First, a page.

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Halo Infinite was wrong to release multiplayer early

A lineup of halo spartans
(Image credit: 343 Industries)

On November 8 2021, the 20th anniversary of the original Halo, 343 Industries dropped a bombshell. Halo Infinite's free-to-play multiplayer went live, kicking off season one and letting us jump into the complete online arena a full month before the planned December 8 release.

It was probably the best way 343 could have celebrated the series' birthday. But a month on, with the discussion around Infinite's multiplayer reaching venomous levels of ire, I've wondered if the game hasn't hamstrung itself by splitting in two like this.

Don't get me wrong, Halo Infinite's multiplayer is great fun. I stand by everything we said in our initial response—it’s a stunning revival of a multiplayer classic. But ignoring the furore over battle passes and progression systems, there's a real sense that the game's arenas are being stretched thin. A scant handful of modes and maps are delivered at random in matchmaking queues—game selection so outside the player's control that an already small pool can feel even smaller. If you're sick of playing Oddball, there's no guaranteed way to avoid playing them other than to stop playing.

The game's underwhelming first event is set to repeat four more times over the course of the season. And even without the battle pass doling them out slowly, there simply isn't much there in the way of customisation options. In short, Halo Infinite's multiplayer just feels like it's missing a whole load of "stuff". 

Even as a chunk of a larger Halo release, this would've been a little frustrating. But for the last month, this has been the complete Halo Infinite experience—and without campaign or forge to distract from these shortcomings, the conversation around Infinite has become feral. Dip into YouTube or Reddit and you can't move for complaints about limited modes or stingy challenges.

Jumping fight

(Image credit: 343 Industries)

Gun game

But the lack of a campaign hasn't just emphasised Infinite's already-light offerings—it's also removed valuable context from what's there. 

Going by multiplayer alone, I'd have questions surrounding the game's weapon lineup. Why is the shotgun now a much weaker Bulldog auto-shotty? Because it's meant to be a weapon Brutes use to apply pressure on you, said nobody, having not played the campaign. Similarly, the Pulse Carbine is awkward and naff in Arenas, but in singleplayer it's a near-vital shield cracking machine. 

Halo combat is a dance, playing weird weapons against uniquely specific alien baddies—and in multiplayer there’s always been the sense that you're not really using these weapons for their intended purpose. Halo Infinite might have a fantastically balanced sandbox, but its separation from the campaign has many weapons feeling a little flat, a little dull, designed for esports in a way that misses the weird and wild nature of how these guns act in the main game. Coming off Infinite's campaign, the multiplayer arsenal feels like a fundamentally different toolkit.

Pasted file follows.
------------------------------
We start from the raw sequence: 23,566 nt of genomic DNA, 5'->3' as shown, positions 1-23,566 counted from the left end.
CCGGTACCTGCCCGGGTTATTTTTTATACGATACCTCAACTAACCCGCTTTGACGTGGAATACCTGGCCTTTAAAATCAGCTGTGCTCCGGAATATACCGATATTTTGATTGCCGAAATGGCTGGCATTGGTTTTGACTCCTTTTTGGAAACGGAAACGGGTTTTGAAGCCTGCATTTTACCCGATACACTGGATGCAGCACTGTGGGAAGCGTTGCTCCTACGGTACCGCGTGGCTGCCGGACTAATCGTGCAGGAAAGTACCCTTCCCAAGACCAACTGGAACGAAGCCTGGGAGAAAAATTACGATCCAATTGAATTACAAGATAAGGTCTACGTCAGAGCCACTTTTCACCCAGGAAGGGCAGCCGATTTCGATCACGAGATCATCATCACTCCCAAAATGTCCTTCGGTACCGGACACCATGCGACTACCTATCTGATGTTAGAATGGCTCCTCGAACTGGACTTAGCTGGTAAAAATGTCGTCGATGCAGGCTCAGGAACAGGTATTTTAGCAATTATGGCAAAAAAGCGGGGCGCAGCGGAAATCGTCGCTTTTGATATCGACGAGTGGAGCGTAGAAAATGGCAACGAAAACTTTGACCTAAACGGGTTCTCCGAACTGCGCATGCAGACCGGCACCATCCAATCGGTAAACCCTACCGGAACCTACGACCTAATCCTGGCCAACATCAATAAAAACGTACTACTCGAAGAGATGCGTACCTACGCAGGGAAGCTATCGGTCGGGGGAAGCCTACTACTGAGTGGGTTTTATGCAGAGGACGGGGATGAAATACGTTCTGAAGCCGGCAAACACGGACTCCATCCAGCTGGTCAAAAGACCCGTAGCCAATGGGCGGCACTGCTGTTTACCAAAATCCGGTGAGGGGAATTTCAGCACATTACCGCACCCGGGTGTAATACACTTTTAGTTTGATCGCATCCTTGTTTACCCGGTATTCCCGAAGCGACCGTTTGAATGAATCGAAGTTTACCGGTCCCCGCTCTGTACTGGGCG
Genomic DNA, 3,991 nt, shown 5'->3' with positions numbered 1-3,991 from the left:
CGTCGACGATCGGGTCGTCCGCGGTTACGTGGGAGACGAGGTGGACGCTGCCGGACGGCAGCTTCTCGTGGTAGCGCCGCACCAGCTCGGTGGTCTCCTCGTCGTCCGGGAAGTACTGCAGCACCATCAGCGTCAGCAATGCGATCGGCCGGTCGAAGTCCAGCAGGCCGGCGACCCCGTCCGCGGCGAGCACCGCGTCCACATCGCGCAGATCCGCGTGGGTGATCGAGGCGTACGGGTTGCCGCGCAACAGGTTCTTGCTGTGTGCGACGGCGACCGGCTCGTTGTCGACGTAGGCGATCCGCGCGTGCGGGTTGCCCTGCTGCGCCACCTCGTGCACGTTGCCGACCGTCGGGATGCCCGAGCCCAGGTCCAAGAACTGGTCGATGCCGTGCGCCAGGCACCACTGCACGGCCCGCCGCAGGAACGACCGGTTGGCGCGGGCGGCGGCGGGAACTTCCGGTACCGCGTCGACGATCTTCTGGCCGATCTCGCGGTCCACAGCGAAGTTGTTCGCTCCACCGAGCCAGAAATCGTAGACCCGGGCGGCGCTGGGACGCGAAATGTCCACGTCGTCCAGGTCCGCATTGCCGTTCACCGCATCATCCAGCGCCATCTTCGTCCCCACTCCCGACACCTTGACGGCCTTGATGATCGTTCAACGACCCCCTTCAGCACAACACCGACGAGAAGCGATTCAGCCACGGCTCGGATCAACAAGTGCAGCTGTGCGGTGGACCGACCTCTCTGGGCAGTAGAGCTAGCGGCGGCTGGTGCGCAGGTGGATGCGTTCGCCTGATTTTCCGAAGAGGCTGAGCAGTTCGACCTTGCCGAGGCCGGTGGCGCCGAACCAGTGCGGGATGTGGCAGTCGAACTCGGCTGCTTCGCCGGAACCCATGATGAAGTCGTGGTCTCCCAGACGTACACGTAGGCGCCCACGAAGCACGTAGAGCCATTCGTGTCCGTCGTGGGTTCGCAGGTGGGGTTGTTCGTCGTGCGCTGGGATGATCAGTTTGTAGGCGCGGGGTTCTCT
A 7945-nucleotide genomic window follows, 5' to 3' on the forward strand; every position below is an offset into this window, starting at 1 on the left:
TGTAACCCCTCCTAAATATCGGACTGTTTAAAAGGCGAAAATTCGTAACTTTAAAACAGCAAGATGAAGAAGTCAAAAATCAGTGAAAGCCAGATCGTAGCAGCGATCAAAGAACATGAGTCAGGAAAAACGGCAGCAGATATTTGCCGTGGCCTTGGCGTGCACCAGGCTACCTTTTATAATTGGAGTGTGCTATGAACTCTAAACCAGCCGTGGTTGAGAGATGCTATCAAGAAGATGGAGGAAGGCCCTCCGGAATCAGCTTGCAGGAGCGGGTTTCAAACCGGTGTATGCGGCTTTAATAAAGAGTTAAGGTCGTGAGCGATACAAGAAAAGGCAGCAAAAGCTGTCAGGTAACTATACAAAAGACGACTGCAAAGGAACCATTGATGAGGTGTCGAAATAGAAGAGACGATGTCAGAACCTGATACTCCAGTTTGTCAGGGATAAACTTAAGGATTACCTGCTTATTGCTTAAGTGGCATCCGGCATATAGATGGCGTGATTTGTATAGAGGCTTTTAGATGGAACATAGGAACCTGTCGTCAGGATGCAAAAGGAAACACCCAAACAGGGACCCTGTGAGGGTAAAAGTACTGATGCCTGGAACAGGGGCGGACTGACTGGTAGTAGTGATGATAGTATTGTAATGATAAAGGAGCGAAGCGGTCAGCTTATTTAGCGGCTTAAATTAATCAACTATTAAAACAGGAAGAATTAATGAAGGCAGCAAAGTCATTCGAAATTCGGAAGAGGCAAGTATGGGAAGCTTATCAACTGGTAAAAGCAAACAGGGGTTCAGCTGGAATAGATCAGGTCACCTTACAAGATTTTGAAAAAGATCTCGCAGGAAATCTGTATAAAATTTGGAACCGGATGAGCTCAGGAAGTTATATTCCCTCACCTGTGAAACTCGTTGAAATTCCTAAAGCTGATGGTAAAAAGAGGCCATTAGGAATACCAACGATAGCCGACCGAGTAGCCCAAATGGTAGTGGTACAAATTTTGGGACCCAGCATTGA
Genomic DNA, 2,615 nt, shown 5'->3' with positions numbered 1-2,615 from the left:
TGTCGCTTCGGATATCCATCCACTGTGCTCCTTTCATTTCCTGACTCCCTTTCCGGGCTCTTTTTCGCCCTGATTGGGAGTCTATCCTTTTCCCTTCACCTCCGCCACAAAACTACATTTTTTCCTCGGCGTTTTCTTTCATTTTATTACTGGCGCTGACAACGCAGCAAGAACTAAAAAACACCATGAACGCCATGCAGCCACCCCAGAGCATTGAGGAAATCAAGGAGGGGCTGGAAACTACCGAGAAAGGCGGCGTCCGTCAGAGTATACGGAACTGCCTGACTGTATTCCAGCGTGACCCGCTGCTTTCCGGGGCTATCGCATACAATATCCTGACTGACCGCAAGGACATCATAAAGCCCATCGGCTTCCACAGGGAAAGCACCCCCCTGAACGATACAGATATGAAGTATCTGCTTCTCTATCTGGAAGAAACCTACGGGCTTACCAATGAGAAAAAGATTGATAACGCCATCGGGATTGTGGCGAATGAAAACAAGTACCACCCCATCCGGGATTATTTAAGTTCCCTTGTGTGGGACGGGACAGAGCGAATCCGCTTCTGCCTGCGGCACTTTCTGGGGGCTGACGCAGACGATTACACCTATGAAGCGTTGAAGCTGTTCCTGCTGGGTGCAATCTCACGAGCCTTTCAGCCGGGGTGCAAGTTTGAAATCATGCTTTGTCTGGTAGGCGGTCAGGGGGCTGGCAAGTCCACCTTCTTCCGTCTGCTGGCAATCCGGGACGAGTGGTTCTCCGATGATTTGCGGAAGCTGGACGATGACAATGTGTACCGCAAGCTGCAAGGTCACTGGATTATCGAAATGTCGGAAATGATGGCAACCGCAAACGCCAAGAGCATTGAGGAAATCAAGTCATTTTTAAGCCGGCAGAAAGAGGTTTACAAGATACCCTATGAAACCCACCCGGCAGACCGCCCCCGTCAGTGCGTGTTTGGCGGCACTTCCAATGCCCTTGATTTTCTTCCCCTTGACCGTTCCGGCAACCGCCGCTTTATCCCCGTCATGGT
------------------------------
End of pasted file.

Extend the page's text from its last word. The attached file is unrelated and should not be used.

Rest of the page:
A warthog drives by circular ruins

(Image credit: 343 Industries)

We're used to games launching a little unfinished these days. When Fortnite can stay in early access for three years, there's no longer a clear sign of when a game is done, and we've been conditioned to expect that more content will come if we simply wait a few months. But Halo has a legacy of arriving content-complete, and without that campaign, Halo's multiplayer shortcomings are even more apparent. It's a damn good shooter, but it can't help but feel like the incomplete accompaniment to a game that's arrived an entire month later. 

Perfect circle

That multiplayer is now free also makes the value proposition of the campaign a little tougher. I hate discussing games in terms of "value for money", but time was you'd spend your $60 and get the complete package. Yes, Game Pass exists (and Infinite will be on it at launch), but Microsoft is still asking for $60 for Infinite's campaign alone—a campaign that's not significantly longer than previous games as, as I mentioned in my review, falls frustratingly shy of being an all-time classic.

It's hard to blame 343 for shifting to a free-to-play model in a world where establishing a new online community is harder than ever. I don't know that waiting to release Infinite's multiplayer would have alleviated problems with its battle pass, or the limited selection of content on offer. But it's tough to argue that it did the game any favours, letting the problems with the game's progression and monetisation absolutely dominate the conversation surrounding it.

Tonight, Halo Infinite's campaign launches. It's hard to say the game is complete (Forge and campaign co-op are still months out), but it feels like the beginning for a more fully-rounded vision of what Halo Infinite can be. I'm not going to pretend like I haven't had fun with Infinite over the last month. I just struggle to see what was gained from carving apart a game that would have been better served as a complete package. 

Natalie Clayton

20 years ago, Nat played Jet Set Radio Future for the first time—and she's not stopped thinking about games since. Joining PC Gamer in 2020, she comes from three years of freelance reporting at Rock Paper Shotgun, Waypoint, VG247 and more. Embedded in the European indie scene and having herself developed critically acclaimed small games like Can Androids Pray, Nat is always looking for a new curiosity to scream about—whether it's the next best indie darling, or simply someone modding a Scotmid into Black Mesa. She's also played for a competitive Splatoon team, and unofficially appears in Apex Legends under the pseudonym Horizon.